The human and economic impacts of COVID-19 … What should business leaders do now, to support people and society, whilst also sustaining their businesses?
March 26, 2020
It’s a difficult time. All around us, the news updates on television screens and social media are relentless as COVID-19 multiplies across our cities, nations and continents. The human tragedy, concern for our loved ones, frustration at politicians, admiration for health workers, disbelief at those still socialising, adaptation to new routines under quarantine or lockdown, affects us all. As a society there is a huge concern for each other, whilst as business leaders we know we have to keep our businesses going too.
In years to come we will look back, sociologists and economists, at the way in which we behaved, and the positive and negative impacts it had. Questions will rage about the causes and effects. From the impact of climate change and urbanisation that likely sparked the leap of the virus from animal to human, the global connectedness of travellers that accelerated the contagion’s spread, to the panic buying of some, and the total lack of social responsibility of others.
Of course, Bill Gates was right when in his 2015 TED Talk, he argued that the biggest threat to humanity was not economic or conflict, but a global pandemic for which we were woefully unprepared.
Business impact, and accelerated innovation
The impact on every business has obviously been significant. The travel and hospitality industry was perhaps the first and most dramatically affected. As travel bookings were cancelled, airline share prices plunged (United -57%) as did hotels (Marriott -48%) and booking engines (Expedia 53%). Worst were the cruise lines, with the sight of quarantined ships around the world (Carnival -68%).
In the medical world, scientists are racing to find a vaccine. As they seek to accelerate their research and development, human trials have already started on possible solutions, but it is still 12-18 months away. Incredible, considering previous vaccines took 20 years. Other anti-viral drugs may help patients to recover faster, like Avigan developed by Fujifilm, the former maker of camera film, in 2014. 3M is racing to manufacture millions of new hospital ventilators, whilst Dyson has used its air purifier technology to develop CoVent, a new ventilator in just 10 days, and is now racing to produce 20,000 of their new design.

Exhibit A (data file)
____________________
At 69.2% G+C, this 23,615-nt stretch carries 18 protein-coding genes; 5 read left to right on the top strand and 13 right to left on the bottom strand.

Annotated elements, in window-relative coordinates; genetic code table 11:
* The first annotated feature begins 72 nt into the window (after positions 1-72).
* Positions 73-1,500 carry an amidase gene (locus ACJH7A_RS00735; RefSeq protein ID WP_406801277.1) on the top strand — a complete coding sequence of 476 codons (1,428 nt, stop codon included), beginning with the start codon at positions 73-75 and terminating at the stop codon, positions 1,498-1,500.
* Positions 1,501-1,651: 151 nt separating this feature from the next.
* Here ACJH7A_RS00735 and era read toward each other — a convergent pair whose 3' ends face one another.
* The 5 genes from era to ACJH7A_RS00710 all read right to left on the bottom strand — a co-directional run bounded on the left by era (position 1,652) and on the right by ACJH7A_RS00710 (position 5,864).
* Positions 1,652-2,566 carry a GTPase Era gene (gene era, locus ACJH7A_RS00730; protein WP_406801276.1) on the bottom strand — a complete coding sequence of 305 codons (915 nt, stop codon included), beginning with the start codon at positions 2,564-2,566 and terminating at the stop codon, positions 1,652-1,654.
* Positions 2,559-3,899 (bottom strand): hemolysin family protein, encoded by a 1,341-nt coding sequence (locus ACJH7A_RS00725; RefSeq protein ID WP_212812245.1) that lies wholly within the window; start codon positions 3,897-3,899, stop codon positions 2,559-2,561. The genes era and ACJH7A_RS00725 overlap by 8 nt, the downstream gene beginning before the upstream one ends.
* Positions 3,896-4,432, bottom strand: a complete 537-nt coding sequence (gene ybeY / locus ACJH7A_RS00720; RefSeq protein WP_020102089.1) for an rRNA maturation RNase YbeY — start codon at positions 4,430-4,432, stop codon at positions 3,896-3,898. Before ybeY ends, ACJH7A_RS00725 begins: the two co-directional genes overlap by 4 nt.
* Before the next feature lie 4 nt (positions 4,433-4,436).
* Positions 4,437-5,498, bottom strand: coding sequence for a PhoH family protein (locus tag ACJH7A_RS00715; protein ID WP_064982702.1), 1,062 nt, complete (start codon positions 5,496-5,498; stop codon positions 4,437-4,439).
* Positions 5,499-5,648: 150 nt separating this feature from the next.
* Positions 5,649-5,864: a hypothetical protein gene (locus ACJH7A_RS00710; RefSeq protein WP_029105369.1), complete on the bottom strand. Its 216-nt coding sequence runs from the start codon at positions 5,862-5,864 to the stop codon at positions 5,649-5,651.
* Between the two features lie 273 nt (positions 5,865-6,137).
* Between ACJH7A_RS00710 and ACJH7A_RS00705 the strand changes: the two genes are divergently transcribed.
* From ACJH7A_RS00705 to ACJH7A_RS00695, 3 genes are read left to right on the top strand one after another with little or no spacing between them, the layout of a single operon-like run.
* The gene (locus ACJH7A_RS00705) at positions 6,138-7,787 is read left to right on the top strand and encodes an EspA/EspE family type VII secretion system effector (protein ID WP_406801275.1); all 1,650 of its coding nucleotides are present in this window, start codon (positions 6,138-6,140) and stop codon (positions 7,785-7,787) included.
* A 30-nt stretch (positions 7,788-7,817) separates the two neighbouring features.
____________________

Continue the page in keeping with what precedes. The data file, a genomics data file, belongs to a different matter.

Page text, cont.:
And other companies have jumped in with support. LVMH quickly converted production of perfumes to hand sanitiser, although it didn’t come with a Louis Vuitton label. Maverick beer brand Brewdog meanwhile developed its own branded santitizer, Brewgel. Both companies gave all stocks free to people in most need. At the same time, Foxxcon transformed its iPhone production into making hi-tech face masks, and Spanish fashion business Inditex shifted to producing protective clothing for health workers.
Andy Grove, the former CEO of Intel, once said “Bad companies are destroyed by crisis, good companies survive them, great companies are improved by them.”
So how do commentators see the business impacts around the world?
Consumer impact, a seismic shift online
BCG analysis of consumer behaviours shows an interesting comparison between Seattle (where COVID-19 first struck in the USA) and the national average. It shows huge drop in transportation and fitness as people stayed at home, but significant increases in groceries, both online and physical, pharmacy and entertainment.
Home delivery services may be a significant “beneficiaries” of our behaviour changes, both during the crisis, and beyond it too
- Domino’s Pizza is urgently seeking to hire about 10,000 workers, from pizza chefs to delivery drivers, in response to a surge in home deliveries, all done without public contact.
- CVS said it needs at least 50,000 more instore staff, home-delivery drivers, distribution centre employees and customer service professionals.
- Amazon is seeking 100,000 more delivers and has introduced a 24 hour rapid recruitment process, supported by AI-based application analysis and rapid online training.
- Instacart, one of the fastest growing grocery delivery companies is seeking to recruit 300,000 new staff, pickers and packers, plus deliverers, to meet the demand of shoppers in isolation at home.
Indeed this shift online is likely to be the most significant business legacy of COVID-19. The shift to home shopping and food deliveries is one example, but even more significant for millions of students is the shift to online education as schools and universities seek to move teaching and assessments online, and in healthcare where much faster and safer advice and diagnostics can be delivered by smartphone consultations and online AI-enhanced analytics.